GlaxoSmithKline (GSK) is launching a development worth EUR 57 million in its Gödöllõ plant, east of Budapest. Upon completion of the investment, the plant will have expanded activity, producing diphtheria and tetanus vaccine (DT and TT) components for new areas of use.
According to a statement by the Hungarian Investment
Promotion Agency (HIPA), this development project by GSK is a sign of Hungary's
solid reliability as a partner for manufacturing investments with high added
value, which can provide the expertise and scientific background necessary for
innovative manufacturing processes.
2015 figures suggest that
GlaxoSmithKline of Great Britain is the world's eighth largest
research-oriented pharmaceutical and preventive healthcare company. The
products of GSK are available in 150 countries. The company has 89 production
units around the world, with major R&D centers operated in England, the
United States, Belgium and China. The turnover of the company approximated EUR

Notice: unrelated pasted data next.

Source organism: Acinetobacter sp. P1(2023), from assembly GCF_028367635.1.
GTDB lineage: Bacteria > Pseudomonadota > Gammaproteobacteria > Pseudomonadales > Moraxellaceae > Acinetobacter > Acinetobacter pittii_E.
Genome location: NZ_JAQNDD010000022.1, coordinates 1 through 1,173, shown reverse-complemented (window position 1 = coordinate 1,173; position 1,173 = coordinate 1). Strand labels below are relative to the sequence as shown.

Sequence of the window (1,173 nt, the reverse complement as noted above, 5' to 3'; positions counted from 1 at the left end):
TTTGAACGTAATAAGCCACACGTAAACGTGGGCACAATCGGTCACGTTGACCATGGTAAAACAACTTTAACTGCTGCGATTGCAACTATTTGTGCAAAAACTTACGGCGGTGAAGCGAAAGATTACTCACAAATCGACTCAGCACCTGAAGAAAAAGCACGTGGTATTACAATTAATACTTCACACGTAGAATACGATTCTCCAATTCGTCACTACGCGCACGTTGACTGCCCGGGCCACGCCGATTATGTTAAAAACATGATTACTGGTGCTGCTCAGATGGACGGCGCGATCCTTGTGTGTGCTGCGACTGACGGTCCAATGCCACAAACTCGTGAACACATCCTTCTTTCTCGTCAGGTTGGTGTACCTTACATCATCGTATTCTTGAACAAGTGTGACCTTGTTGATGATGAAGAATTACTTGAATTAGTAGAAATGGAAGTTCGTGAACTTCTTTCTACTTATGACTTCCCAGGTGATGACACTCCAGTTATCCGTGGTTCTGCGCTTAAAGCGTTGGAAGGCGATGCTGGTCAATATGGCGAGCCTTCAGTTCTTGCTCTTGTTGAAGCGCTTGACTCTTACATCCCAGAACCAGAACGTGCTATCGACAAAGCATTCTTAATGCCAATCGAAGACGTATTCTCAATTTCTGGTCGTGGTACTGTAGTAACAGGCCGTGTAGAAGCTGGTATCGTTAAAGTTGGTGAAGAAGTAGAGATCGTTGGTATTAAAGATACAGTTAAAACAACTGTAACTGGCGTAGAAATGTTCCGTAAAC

30 billion in 2015.
The vaccine plant of GSK in
Gödöllõ is one of the world's most modern production units, where the company
has been carrying out production since 2002. The plant plays a key role in the
production of purified diphtheria and tetanus antigens which are used around
the world as a vaccine component. GSK has invested approximately EUR 160
million in the plant during the past 15 years, and currently employs 230 people
at this site.
As a result of the recently
announced investment of EUR 57 million, the Hungarian plant will have expanded
activity, producing diphtheria and tetanus vaccine components for new areas of
use. The plant in Gödöllõ will be the sole internal source of supply of GSK for
producing proteins used as a carrier in the pneumococcus vaccine of GSK, and in
the production of antigens, used for the DTP and polio combination vaccine. As
a result of the investment, the Hungarian plant will more than double its share
of the company's sale of vaccines, tripling its production value, providing
vaccine components that serve to protect billions of infants and small children
around the world.
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